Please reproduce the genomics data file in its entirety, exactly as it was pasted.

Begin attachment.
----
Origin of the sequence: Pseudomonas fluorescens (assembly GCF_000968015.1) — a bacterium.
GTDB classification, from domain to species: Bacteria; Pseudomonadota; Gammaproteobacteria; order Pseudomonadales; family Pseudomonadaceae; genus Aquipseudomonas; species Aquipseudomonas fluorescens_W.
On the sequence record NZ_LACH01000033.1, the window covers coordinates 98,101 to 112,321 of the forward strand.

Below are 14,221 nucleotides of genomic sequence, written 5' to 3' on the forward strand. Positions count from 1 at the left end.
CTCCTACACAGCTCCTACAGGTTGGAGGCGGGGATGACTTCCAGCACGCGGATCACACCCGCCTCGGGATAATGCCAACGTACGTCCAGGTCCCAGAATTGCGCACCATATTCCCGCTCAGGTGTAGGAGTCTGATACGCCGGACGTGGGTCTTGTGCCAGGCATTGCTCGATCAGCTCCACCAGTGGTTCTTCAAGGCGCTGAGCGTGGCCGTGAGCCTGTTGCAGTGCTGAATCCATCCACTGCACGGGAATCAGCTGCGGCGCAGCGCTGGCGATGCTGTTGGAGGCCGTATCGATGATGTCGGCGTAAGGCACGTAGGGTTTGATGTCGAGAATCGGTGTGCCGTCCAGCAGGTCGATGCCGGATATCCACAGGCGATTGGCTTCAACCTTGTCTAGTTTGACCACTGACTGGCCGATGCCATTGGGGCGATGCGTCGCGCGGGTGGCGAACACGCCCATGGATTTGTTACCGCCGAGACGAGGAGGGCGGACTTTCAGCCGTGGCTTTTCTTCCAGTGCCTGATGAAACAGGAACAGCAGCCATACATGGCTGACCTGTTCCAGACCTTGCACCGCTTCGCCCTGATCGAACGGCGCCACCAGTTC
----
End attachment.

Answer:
Origin of the sequence: Pseudomonas fluorescens (assembly GCF_000968015.1) — a bacterium.
GTDB classification, from domain to species: Bacteria; Pseudomonadota; Gammaproteobacteria; order Pseudomonadales; family Pseudomonadaceae; genus Aquipseudomonas; species Aquipseudomonas fluorescens_W.
On the sequence record NZ_LACH01000033.1, the window covers coordinates 98,101 to 112,321 of the forward strand.

Below are 14,221 nucleotides of genomic sequence, written 5' to 3' on the forward strand. Positions count from 1 at the left end.
CTCCTACACAGCTCCTACAGGTTGGAGGCGGGGATGACTTCCAGCACGCGGATCACACCCGCCTCGGGATAATGCCAACGTACGTCCAGGTCCCAGAATTGCGCACCATATTCCCGCTCAGGTGTAGGAGTCTGATACGCCGGACGTGGGTCTTGTGCCAGGCATTGCTCGATCAGCTCCACCAGTGGTTCTTCAAGGCGCTGAGCGTGGCCGTGAGCCTGTTGCAGTGCTGAATCCATCCACTGCACGGGAATCAGCTGCGGCGCAGCGCTGGCGATGCTGTTGGAGGCCGTATCGATGATGTCGGCGTAAGGCACGTAGGGTTTGATGTCGAGAATCGGTGTGCCGTCCAGCAGGTCGATGCCGGATATCCACAGGCGATTGGCTTCAACCTTGTCTAGTTTGACCACTGACTGGCCGATGCCATTGGGGCGATGCGTCGCGCGGGTGGCGAACACGCCCATGGATTTGTTACCGCCGAGACGAGGAGGGCGGACTTTCAGCCGTGGCTTTTCTTCCAGTGCCTGATGAAACAGGAACAGCAGCCATACATGGCTGACCTGTTCCAGACCTTGCACCGCTTCGCCCTGATCGAACGGCGCCACCAGTTC